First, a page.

The commanding officer of the 13th Regiment requested permission to send the regimental clerk to Washington to obtain copies of all its monthly returns since it has been in service. The request was granted. The copies have been obtained and the clerk is now at home engaged in making copies of same for this office. All this has been done since the Generals request to the commanding officer, 13th Regiment of date October 26th, It has been hard work but two parties certain will receive credit for it. A sergeant of the 11th Regiment was this last week commissioned as 1st Lieut. for the principal reason that he had labored hard in furnishing this office with copies of back monthly returns. If it affects privates or non-commissioned so, how must it affect field or even line officers.
For any officer that might desire promotionm it would not be to his credit or disadvantage to have it said that he took not interest enough in his command to furnish the State with information of the same, of which the State was deficient when it was possible for him to do.
Not only back returns are desired but a history of the regiment if possible to obtain. If Col. Patterson can not be of service, can you? It would not look bad to have it appear in the report that the State was indebted entirely to Major John D. Cooper for an official record of the 2d New Hampshire Regiment, he being the only field officer capable of furnishing the same. If not official, then original. (rhyme) I was named after the poet Rike, don’t smile.
Although more returns have been received from your regiment than from any other or from six or seven that I might mention, all put together, still there is nothing on file to show that the 2d Regt. has ever participated in any battle, engagements, or even skirmish, only from the casualties that have been reported.
The way I look at it is that it is damned rough on the regiment and even more rough on the rank and file than the officers. I might add that I was a private much longer than I was an officer, up to the handle on tactics, but in one or two most important points, they are not capable of becoming good privates. The chief reason being that they are not able to command themselves. They are good friends of mine but I would cut their throats before I would have them commissioned on my recommendation.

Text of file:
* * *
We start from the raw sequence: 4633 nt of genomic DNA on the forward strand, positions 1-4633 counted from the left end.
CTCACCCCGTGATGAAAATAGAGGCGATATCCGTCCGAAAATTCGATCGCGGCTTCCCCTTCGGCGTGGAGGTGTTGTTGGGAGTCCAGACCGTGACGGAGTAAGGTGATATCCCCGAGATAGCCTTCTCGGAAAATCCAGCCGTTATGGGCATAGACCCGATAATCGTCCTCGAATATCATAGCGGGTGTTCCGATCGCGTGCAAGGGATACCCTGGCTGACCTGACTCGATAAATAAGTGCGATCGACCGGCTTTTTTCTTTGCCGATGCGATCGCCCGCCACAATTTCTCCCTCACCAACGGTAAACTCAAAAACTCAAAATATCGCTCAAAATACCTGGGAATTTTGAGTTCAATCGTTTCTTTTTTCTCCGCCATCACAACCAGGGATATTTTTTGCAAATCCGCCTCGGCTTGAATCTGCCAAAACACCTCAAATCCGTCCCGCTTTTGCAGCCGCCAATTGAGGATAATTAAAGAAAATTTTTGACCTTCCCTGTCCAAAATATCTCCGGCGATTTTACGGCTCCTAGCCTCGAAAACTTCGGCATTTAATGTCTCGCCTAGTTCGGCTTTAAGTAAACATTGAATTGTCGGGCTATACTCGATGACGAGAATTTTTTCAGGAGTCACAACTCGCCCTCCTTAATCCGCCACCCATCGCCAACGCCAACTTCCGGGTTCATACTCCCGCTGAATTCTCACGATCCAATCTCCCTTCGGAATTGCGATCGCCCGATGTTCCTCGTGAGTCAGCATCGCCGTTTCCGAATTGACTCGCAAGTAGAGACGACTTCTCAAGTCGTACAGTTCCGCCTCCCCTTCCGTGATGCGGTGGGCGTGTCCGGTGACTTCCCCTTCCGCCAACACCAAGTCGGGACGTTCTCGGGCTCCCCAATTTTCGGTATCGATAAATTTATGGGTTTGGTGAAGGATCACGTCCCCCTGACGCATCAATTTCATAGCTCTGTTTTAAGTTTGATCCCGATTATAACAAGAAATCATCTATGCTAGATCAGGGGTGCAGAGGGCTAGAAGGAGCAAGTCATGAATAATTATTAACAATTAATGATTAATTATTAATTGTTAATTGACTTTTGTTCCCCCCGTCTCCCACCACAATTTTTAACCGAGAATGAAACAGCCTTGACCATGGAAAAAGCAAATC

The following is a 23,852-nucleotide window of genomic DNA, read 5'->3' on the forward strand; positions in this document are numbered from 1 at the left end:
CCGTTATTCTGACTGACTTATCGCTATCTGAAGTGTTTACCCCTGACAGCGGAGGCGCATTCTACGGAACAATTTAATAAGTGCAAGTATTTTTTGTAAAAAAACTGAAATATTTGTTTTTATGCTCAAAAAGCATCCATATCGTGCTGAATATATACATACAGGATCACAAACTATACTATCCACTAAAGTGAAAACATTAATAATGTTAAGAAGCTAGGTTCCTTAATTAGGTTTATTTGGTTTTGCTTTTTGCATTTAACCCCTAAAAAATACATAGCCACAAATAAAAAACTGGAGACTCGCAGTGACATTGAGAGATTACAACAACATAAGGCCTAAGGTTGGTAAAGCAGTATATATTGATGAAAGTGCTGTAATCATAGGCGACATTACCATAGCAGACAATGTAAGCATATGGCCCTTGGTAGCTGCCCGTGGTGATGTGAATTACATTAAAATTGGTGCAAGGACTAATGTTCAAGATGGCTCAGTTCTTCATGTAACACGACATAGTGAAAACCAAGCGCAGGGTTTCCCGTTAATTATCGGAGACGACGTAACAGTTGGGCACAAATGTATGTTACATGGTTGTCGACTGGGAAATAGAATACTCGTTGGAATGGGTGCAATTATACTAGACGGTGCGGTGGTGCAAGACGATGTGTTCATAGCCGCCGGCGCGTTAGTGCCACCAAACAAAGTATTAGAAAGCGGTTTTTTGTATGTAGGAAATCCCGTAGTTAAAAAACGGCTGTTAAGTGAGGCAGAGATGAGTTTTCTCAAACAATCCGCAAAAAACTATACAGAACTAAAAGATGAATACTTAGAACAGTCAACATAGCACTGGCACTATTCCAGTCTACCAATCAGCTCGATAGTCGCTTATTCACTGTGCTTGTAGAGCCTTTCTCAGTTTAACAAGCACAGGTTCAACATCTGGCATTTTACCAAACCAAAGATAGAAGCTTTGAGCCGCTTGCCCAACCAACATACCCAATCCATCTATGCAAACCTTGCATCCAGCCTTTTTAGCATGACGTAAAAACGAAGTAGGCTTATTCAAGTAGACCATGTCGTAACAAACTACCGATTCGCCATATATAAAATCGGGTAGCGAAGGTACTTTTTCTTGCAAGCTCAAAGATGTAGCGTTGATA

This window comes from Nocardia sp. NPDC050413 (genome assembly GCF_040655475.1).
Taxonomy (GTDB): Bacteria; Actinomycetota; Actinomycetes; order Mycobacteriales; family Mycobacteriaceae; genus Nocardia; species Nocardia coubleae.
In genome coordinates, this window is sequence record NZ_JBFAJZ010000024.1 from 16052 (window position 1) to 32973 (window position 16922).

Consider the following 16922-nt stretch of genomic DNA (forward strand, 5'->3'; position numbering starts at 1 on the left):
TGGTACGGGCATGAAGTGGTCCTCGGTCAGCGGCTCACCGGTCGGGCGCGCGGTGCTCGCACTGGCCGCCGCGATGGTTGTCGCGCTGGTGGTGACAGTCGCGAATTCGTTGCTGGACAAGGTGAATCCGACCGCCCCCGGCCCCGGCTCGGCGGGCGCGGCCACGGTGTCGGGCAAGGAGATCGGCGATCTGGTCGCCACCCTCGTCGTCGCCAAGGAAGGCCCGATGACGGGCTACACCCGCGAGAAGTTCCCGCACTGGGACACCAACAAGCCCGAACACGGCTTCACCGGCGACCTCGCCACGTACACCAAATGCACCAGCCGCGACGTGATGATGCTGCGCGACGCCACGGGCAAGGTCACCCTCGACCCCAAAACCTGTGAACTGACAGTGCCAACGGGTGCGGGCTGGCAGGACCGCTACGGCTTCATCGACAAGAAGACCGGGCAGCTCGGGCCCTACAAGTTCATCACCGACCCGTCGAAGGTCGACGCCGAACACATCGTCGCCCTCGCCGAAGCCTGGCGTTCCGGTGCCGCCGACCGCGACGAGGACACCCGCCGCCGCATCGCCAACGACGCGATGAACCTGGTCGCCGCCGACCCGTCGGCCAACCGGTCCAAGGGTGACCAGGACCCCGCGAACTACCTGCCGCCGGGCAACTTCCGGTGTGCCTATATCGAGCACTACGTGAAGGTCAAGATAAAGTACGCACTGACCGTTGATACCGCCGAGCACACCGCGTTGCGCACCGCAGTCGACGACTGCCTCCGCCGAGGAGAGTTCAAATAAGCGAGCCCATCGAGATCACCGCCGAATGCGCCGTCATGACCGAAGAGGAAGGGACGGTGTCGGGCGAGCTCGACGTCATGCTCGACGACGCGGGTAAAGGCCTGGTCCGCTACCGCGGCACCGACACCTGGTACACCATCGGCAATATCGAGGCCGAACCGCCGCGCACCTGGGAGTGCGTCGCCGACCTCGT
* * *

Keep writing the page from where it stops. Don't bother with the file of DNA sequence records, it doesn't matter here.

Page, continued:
I think you and I would agree on what constitutes the qualifications of an officer. There are too many incompetent ones for the good of the service now holding commissions.
Henry is stopping at Father’s brother. Ned keeps him busy. I believe he has one or two prospects in view. I do not know exactly what they are. I gave him your last letter on Thanksgiving day, I believe. He will no doubt answer it soon and furnish you with the particulars you desire.
Your letters of dates November 18th & 21st I will this moment destroy.
We have no descriptive roll of 101 substitutes forwarded to your regiment since October 13th. If you never received a M & D [Muster & Discharge] Roll of them, I think you can readily obtain the same by applying to Capt. William Silvey, A. A. P. M. G. of N. H., Concord, New Hampshire. He has conformed with similar requests from other regiments.
I shall always be happy to hear from you. Taking all things into careful consideration, I think you had better destroy this somewhat lengthy and “unofficial” effusion.
Believe me, Major, very truly yours, — H. P. Bacon
P. S. John, Natt Head ranks as Brig. General [but] nine out of ten address him as Col. — B.